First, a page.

Out of the water and onto the bike! (still plenty of racked bikes which is always a good sign).  I knew I would have be cautious out on the course due to the wet roads, and as an added touch athletes were given some last minute reminders from announcer Steve Fleck to help keep us safe.  The OPP who were directing traffic/racers advised of one specific turn at the bottom of a hill that could be especially dangerous.  They advised that multiple signs and warnings had been placed on this hill.  I got into my shoes quickly as there is a short climb directly after the mount line.  Unless you are extremely quick in doing up your bike shoes I suggest waiting until you reach the top and make the right turn, as there is a straight downhill that allows plenty of time to safely do up the shoes.  Still raining and off I went.  I was concerned with the bike course as we were told of the large climbs at the beginning and end, which can drain your legs before the run!  I found that the most difficult climbs were in the first 10 or so km of the ride.  The first was after a right turn near the start.  This climb was slightly less steep but was quite long (or at least it seemed so at the time!).  The second was a little further into the course and was much shorter and steeper.  Following these there were ample downhill sections to build speed, some rollers and a few sharp turns.  The course was mostly on cottage type roads, which meant that they were not always the smoothest.  For the most part they were not full of potholes, and provided a relatively good ride (I suppose It depends on what you are used to!).  I was dreading the climb near the end of the course, but was relieved when it was not as difficult as I had anticipated.  It was a more gradual climb with some rolling sections though the conservation area.  Beautiful bright green tree covered roads with limited traffic.  I liked the fact that due to the turns and rollers you could not always be seen by your competitors.  Upon exiting the park, the course returned toward transition.  I was now back on slightly busier roads and vehicles became an issue nearing the end of the bike.  The course treats you to a large downhill section prior to the short climb to transition and I was planning on using this to add some speed to my ride.  This plan could not take effect due to vehicles turning from side streets and driving slower than many of the cyclists on the course.  A km or so from transition OPP were directing traffic off the main road, which caused a backlog of vehicles, requiring riders to be extra vigilant when navigating through.  I was not sure whether I was to turn or proceed straight, but luckily I could see two of my competitors in the distance up ahead!  I chased them to transition and began the run.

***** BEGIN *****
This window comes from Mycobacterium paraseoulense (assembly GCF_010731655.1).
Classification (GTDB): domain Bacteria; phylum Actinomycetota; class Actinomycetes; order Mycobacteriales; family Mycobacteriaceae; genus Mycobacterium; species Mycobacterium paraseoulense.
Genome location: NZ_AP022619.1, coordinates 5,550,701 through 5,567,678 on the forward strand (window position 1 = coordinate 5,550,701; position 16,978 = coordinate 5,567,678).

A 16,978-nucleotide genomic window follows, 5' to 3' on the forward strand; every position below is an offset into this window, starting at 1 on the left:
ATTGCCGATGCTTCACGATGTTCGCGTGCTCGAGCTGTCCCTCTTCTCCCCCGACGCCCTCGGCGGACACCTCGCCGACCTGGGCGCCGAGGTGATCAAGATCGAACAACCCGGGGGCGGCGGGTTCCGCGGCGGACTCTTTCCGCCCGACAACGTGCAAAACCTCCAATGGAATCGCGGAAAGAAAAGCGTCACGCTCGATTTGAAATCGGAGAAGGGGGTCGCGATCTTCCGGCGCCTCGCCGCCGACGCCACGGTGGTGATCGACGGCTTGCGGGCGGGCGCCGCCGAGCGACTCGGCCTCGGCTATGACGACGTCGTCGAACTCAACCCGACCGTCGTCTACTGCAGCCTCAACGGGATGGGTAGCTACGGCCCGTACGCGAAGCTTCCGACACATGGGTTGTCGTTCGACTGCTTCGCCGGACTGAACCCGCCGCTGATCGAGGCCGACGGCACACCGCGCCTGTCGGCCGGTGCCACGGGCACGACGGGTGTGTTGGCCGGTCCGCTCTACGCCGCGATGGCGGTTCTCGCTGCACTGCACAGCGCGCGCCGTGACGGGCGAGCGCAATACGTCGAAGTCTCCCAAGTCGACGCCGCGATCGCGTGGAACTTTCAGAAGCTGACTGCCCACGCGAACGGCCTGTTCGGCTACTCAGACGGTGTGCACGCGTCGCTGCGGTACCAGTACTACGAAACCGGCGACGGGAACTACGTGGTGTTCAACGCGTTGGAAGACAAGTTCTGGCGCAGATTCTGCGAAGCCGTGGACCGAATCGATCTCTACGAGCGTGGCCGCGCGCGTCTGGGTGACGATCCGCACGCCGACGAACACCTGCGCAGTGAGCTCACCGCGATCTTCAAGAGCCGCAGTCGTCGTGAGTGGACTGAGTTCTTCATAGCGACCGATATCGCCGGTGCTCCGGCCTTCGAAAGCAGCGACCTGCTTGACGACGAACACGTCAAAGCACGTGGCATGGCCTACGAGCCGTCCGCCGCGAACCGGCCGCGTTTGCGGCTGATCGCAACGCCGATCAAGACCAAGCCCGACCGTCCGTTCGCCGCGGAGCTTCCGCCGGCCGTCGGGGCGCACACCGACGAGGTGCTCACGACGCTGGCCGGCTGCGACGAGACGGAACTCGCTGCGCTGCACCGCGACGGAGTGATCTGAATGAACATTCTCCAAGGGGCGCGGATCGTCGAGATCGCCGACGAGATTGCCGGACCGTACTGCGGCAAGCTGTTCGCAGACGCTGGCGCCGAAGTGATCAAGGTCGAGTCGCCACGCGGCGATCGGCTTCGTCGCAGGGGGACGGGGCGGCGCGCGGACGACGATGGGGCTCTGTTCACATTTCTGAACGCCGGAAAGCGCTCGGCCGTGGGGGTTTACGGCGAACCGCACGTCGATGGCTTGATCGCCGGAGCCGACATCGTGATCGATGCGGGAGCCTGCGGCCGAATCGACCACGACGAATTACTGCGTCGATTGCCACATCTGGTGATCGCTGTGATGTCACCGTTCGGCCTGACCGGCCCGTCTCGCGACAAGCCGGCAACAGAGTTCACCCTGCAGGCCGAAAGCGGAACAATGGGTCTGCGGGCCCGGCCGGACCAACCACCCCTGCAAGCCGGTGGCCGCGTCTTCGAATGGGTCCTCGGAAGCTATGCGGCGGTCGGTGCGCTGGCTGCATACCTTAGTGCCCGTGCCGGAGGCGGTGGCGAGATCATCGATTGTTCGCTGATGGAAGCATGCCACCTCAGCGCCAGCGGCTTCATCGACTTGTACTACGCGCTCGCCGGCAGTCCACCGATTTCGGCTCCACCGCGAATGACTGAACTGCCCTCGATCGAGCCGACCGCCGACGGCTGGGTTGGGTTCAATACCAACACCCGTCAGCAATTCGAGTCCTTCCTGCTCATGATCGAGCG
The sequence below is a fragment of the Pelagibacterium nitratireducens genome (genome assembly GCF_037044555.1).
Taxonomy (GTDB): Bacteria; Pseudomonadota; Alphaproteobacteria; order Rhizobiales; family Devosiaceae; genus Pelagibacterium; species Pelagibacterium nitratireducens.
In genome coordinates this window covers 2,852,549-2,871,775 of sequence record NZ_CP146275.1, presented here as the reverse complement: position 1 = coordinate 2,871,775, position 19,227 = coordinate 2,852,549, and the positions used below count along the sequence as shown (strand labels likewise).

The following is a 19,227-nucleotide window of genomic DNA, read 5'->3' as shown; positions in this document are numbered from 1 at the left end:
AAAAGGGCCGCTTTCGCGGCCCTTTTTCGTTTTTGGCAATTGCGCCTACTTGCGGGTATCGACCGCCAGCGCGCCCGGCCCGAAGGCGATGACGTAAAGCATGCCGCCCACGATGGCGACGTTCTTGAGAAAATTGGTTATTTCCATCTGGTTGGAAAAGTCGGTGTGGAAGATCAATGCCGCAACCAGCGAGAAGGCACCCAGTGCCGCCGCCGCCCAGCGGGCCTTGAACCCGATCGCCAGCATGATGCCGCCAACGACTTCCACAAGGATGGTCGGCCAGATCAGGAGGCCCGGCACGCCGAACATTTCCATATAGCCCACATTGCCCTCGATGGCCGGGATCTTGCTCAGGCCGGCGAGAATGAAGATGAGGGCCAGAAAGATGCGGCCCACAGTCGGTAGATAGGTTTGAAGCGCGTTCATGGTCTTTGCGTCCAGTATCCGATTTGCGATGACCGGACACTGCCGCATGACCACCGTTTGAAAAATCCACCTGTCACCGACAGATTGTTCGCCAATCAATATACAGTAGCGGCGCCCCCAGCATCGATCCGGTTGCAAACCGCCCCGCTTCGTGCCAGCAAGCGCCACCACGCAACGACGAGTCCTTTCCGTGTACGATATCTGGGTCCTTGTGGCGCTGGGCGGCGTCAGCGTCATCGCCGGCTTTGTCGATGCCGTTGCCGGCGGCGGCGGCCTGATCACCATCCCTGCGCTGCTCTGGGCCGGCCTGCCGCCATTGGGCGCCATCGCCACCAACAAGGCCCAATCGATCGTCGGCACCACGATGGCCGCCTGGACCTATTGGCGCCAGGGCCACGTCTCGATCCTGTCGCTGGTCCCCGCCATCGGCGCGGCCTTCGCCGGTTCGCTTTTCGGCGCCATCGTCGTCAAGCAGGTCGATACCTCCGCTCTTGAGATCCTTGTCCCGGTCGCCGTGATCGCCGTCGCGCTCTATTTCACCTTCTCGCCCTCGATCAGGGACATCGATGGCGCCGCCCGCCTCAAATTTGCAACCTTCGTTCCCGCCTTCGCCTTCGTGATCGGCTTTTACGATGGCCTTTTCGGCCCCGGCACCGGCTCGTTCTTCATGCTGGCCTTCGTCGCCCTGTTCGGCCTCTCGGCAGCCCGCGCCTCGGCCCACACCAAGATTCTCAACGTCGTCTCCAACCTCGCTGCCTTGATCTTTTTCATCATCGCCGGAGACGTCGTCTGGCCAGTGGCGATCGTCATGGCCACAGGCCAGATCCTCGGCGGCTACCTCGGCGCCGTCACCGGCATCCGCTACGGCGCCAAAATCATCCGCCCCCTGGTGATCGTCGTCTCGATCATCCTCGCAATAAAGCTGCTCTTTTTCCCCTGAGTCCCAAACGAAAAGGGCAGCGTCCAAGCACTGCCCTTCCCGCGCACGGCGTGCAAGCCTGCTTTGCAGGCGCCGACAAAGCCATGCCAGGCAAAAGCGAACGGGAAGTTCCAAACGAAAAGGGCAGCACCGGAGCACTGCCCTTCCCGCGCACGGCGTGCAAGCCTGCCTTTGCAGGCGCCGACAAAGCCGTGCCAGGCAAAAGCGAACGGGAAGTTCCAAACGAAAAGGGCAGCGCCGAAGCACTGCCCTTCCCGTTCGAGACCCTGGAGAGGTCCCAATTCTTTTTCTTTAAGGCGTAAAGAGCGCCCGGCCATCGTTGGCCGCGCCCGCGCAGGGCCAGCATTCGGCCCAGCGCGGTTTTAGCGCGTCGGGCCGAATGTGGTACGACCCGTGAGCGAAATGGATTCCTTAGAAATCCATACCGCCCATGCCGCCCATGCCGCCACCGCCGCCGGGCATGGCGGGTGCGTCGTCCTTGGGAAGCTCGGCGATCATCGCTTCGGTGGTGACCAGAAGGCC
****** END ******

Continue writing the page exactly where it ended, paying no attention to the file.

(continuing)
My plan for the run was probably similar to many athletes (don’t go out to hard and blow up!)  I made sure to stick to this, and off I went.  Upon leaving transition I ran along the paved walking path that was very clearly marked with traffic cones.  There were volunteers at  a crossover directing racers (as well as letting you know how far the athlete was up in front of you!)  They were very energetic for standing in the rain all morning!  The run goes up a steep hill, followed by a gradual down slope, and then back up, slightly steeper downhill.  This portion takes place on the roadway (keep these climbs in mind for the return trip!). The rest of the run is on gravel type paths that travel through a wooded area.  This means a lot of shade during the run!  Just prior to the tree covered shady section there is one road that we were required to cross.  This was not controlled by police or volunteers, and required full attention when crossing.  I was then met by the first of many steep declines, across a bridge, followed by a steep incline.  These made the run quite challenging, but also made it more exciting than running in a straight line for 5km, turning, and running the same 5km back!  There were at least 4 or 5 of these bridges, which means you hit them 8-10 times throughout the run.  The aid stations were well stocked and the volunteers were very helpful and encouraging as always!  One aspect that I really liked was that the aid station furthest out was placed about 50-75m from the 5km turnaround.  This meant that you could hit it up twice, providing it wasn’t busy!  On a hotter day, that would have been even more helpful!  After the turnaround the run takes you back the way you came, and provides the first time where you can see the competition trying to run you down!  The finish line is right by the lake, and like every MSC race, as you are approaching, your name is announced as you hear the relieving beep of the timing chip!  Founder John Salt is then awaiting your hand shake, where he offers congratulations to each racer.  Then of course it is time to eat!  Hero Burgers, chocolate milk, fruit and water for post race meal! YUM!